It is hot, buggy, some might say muggy. I love it.
For many Floridians, July, with its high humidity and temperatures in the 90s, is the most reviled month of the year. It seems as if a day doesn't go by that a friend or colleague doesn't stop to ask, "It is hot enough for you?"
I laugh and pretend to share their pain. But it's an act. I have no sympathy. I am the outdoors guy.
Twenty years ago, when I first started this job, I learned pretty quickly that if I wanted to be successful, I couldn't let a little thing like the weather stand in the way. Wind, rain, heat and cold … minor inconveniences.
As I tell my kids, it is a simple case of mind over matter: "If you don't mind, it doesn't matter."
To make the most of the Sunshine State, you have to be a Man for all Seasons. Easier said than done? Perhaps. But I do have a bit of advice for those interested in making the most of summer.
Think like a 10-year-old.
When I was a boy growing up in the suburbs of New Jersey, we had our share of 100-degree summer days. But that didn't stop us from living outdoors. From sunup to sundown we would run wild through the neighborhood … riding bikes, building forts, doing the stuff kids did before video games.
When we got hot, we'd sit under a tree. When we got thirsty, we'd jump a fence and drink out of somebody's garden hose. We never wore sunscreen or insect repellent. If you skinned your knee falling off your bike, you dug the rocks out of your leg, climbed back on and kept riding. It was summer, for Pete's sake, and the only thing that really mattered was NO SCHOOL!
At the end of the day, I'd come home, burnt and bug-bitten, wolf down Mom's spaghetti, pretend to bathe, then crawl into bed (without TV) and sleep like a well-fed lion till birds woke me up the next morning, when I would get up and do it again.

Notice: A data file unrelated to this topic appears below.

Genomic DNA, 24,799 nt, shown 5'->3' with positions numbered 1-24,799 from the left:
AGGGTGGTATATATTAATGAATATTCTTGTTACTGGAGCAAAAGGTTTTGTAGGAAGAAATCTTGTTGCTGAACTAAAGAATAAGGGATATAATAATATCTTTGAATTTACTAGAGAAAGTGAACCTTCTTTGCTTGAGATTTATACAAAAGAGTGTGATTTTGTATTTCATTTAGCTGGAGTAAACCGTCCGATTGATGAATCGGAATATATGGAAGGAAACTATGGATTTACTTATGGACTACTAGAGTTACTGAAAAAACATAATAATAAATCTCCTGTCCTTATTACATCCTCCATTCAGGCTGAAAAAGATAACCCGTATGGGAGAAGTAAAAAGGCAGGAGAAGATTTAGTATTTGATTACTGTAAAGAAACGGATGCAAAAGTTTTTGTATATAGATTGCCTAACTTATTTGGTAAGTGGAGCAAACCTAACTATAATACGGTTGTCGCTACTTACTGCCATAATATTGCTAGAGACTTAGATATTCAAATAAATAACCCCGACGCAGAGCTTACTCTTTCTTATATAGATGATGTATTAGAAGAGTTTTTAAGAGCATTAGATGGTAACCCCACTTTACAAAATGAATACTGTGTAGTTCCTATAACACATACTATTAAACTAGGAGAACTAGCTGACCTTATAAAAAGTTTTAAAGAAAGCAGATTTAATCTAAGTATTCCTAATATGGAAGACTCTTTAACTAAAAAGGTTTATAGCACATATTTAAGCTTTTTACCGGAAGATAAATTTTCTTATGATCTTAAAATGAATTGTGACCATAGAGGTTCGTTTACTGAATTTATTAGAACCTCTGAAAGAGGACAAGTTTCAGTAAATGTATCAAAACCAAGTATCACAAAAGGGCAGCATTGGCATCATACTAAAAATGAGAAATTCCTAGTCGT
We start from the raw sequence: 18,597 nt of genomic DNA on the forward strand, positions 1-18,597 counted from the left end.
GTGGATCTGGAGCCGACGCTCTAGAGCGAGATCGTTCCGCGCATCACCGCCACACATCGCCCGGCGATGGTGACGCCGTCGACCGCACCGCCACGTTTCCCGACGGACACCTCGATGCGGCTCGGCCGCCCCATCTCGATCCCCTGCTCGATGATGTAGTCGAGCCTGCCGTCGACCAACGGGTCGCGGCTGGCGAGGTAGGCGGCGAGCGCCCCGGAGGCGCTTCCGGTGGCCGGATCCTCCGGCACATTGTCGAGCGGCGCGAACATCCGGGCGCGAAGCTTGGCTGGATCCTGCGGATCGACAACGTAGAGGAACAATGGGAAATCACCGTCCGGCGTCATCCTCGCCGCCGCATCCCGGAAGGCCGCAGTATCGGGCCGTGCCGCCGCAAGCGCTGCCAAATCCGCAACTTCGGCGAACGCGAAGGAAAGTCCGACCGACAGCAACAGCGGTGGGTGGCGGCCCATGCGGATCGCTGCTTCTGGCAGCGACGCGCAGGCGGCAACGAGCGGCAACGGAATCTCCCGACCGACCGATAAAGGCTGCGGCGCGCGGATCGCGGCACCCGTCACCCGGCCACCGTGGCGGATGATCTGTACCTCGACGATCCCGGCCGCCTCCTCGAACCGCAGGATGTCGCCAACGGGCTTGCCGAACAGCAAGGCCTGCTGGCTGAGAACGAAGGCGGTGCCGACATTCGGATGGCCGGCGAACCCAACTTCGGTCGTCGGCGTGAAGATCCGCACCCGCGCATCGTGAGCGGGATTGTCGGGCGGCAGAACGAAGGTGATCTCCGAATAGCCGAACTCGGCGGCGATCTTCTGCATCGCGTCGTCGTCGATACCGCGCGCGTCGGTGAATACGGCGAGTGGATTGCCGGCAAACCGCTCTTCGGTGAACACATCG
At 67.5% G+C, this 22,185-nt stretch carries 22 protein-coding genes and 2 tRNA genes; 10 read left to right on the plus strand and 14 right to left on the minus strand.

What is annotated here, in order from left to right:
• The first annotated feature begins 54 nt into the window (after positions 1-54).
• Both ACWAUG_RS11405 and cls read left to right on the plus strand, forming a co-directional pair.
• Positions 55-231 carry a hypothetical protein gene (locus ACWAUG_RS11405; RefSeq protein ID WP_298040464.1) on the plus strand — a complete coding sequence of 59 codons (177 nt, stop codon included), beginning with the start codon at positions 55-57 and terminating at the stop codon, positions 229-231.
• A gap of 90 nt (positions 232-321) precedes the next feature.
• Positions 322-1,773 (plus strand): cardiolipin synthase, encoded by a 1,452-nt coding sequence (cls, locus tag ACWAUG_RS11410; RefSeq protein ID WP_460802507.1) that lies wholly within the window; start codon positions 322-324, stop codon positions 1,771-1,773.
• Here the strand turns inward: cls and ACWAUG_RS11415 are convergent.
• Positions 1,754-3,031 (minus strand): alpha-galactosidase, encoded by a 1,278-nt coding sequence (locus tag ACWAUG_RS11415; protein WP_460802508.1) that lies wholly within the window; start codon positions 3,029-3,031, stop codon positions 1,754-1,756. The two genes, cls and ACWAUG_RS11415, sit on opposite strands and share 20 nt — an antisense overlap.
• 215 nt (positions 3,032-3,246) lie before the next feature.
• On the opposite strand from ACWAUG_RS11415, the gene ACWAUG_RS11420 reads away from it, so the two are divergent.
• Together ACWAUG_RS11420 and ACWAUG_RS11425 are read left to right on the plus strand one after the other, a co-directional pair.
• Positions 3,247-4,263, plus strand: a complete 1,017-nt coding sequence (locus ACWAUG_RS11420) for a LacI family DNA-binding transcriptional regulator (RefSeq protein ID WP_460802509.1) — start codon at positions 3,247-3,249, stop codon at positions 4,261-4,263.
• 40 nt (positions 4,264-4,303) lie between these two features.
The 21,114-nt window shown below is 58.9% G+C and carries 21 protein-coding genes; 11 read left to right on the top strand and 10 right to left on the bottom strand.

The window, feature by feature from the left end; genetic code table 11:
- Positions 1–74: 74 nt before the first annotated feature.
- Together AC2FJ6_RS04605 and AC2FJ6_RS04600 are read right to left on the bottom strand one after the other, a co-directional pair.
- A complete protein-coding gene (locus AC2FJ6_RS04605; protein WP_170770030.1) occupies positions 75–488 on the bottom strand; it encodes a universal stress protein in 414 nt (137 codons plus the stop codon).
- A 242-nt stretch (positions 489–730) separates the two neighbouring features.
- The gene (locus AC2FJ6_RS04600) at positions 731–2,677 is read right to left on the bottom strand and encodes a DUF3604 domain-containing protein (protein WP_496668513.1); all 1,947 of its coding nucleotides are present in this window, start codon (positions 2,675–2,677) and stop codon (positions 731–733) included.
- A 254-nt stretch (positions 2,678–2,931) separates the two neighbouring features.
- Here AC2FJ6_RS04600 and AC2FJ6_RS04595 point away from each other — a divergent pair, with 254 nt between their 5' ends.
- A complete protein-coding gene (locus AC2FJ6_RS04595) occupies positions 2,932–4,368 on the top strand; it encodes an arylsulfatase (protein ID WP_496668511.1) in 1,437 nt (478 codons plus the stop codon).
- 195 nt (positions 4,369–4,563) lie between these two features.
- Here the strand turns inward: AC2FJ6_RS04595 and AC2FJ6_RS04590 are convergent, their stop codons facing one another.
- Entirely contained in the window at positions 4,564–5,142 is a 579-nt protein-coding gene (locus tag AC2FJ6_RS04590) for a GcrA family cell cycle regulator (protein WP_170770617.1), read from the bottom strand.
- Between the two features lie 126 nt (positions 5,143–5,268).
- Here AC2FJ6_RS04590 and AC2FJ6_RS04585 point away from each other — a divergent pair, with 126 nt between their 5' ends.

When I moved to Florida in 1980, I didn't realize that most sensible folks avoided the heat during the height of summer. I didn't know any better. I lived here in the tropics for nearly 20 years before I bought a car that had air conditioning. All I needed was a few pairs of shorts, a few T-shirts, a hoodie for the wintertime and I got along just fine.
But times have changed. We think differently about kids and the outdoors. Sure, we'll let them play outside, but only if they are covered from head to toe, protected from all of nature's evils.
My mom, on the other hand, had a more Nietzsche-like approach to child rearing. This mother of nine believed that which does not kill us, surely makes us stronger.
I remember once being stung multiple times by a swarm of angry insects. Calmly she picked the stingers out, one by one, then offered some advice: "Next time, don't throw rocks at a hornets' nest."
There are, however, better ways to learn. You don't have to stand on a mound of fire ants to figure out that they bite.
One way to make your offspring kids for all seasons is to enroll them in one of the many outdoor summer camps found throughout the Tampa Bay area. Want to teach your kids water safety? Sign them up for Junior Lifeguard Camp at Fort De Soto County Park. Hope they develop a healthy respect and appreciation for the marine environment? Enroll them in one of Tampa Bay Watch's marine studies programs.
My personal favorites are the camps at St. Petersburg's Boyd Hill Nature Park. The city offers camps for budding naturalists, herpetologists and ecologists. A T-shirt worn by one of the program's longtime educators, "Mr. George" Heinrich summed up the general camp philosophy: "Kid-Tested; Mother Nature-Approved."
My kids come home after a long day of chasing bugs and lizards (technically they're called anoles), tired and worn out, ready for bed, but looking forward to the next day's adventure.
We should follow their lead, forget about the heat and humidity, and focus on fun. After all, it's summer.
Terry Tomalin has abandoned the pool and hit the ocean in his quest to be on or in the water as many days as he can this year. He can be reached at (727) 893-8808.